In two days time, there will be an office memorial for a coworker who died the weekend of my birthday.
I came back from my personal 3 day weekend and a secretary passed my desk, stopped and told me how over the weekend Linda had died suddenly. I’d worked with her about seven years and was surprised nearly to tears to hear that news. The story I’d gotten was how she was on the street (in the neighborhood of the office? during lunch?) talking on the phone and passed out. She spent the next day on life support and the day after she was gone.
I immediately thought a couple of things. First: how another co-worker of ours went to Emergency with her all of two months prior just after work one night and Second: how despite her being incredibly warm and chatty (ok, a motor-mouth) she NEVER talked about how ill she was, nor that she had cancer.
That I learned from the other coworker in question. A month ago, I went downstairs to visit him and Linda had sat across from him telling him a long, drawn out story. Her voice was light, animated, engaged. He kept mumbling Uh-huh, Yeah, I See, into his chest as if he were on punishment and continued to type while she talked and talked. I felt sorry for him.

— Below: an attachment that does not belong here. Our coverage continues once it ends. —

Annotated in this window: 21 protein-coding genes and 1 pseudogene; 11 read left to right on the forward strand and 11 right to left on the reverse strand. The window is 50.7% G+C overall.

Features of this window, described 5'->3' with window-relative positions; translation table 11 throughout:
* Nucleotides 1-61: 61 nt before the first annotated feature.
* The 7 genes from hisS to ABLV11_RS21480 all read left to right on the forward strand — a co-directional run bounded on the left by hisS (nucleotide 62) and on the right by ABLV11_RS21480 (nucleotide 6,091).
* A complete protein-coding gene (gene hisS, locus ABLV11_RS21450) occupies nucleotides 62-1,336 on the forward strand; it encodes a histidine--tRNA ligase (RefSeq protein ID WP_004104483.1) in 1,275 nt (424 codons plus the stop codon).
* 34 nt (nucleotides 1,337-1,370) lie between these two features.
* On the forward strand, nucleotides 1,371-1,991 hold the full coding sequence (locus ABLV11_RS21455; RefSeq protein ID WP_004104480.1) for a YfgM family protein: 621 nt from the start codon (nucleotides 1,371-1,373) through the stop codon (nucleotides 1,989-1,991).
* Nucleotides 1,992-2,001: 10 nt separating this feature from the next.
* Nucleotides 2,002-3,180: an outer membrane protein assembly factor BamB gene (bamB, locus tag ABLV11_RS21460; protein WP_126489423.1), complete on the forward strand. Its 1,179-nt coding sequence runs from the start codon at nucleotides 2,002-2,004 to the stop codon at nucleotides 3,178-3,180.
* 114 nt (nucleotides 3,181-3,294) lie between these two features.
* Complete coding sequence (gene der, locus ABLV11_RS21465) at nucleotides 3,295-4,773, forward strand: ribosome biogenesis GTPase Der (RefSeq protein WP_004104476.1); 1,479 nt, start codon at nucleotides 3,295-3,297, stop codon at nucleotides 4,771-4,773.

And then, after hearing the news about her, I felt something different. I felt connected.
The other coworker told me that there were plans to have her cremated, but he also said her ashes were not going to be sent to back east where we all assumed she had family. Her ashes were going to be kept by a mutual coworker and friend. There was no family for her ashes to go to.
In that case, she and I were the same. Her hallway joke that I treat her like she was my mother, was but vaguely true. My heart recognized something in her I could never say aloud. I saw and understood her loneliness. I felt it in my own experience as much if not more than she did in hers.
This is probably why I couldn’t stop thinking about her. I found myself taking a break from the office and walking over to the library for my brief writing slash study session. Its a break I take on the regular, every other day if I can. And if just for an hour: to grab a book of poems and sit and read and try to work something out. On this particular day, I returned to the library for my session, but didn’t write anything. I felt like I was waiting for a call or text that never came.
After a few minutes sitting quietly, doing nothing, I got up as to leave But suddenly as when touching a doorknob gives an unexpected electric jolt, words occurred to me and I started writing. I balanced my notebook on the dusty window sill and expecting to write a sentence or two of notes, I instead wrote three pages. It was a mad scribble of words and ideas about death and loneliness and processing what I’d been told and I remembered about Linda and her predilection for telling spontaneously long stories.
I never expected to write a poem. But one immediately took shape and rattled me for its clarity, its specificity and demand to be born. I didn’t write it — rather, it wrote me. This sounds cloying and twee, but in truth it felt all but channeled. I came into the library with no intent or agenda and was just as happy to be out of the office communing with books. Then Suddenly…
And should Suddenly occur to you, will you be open for it?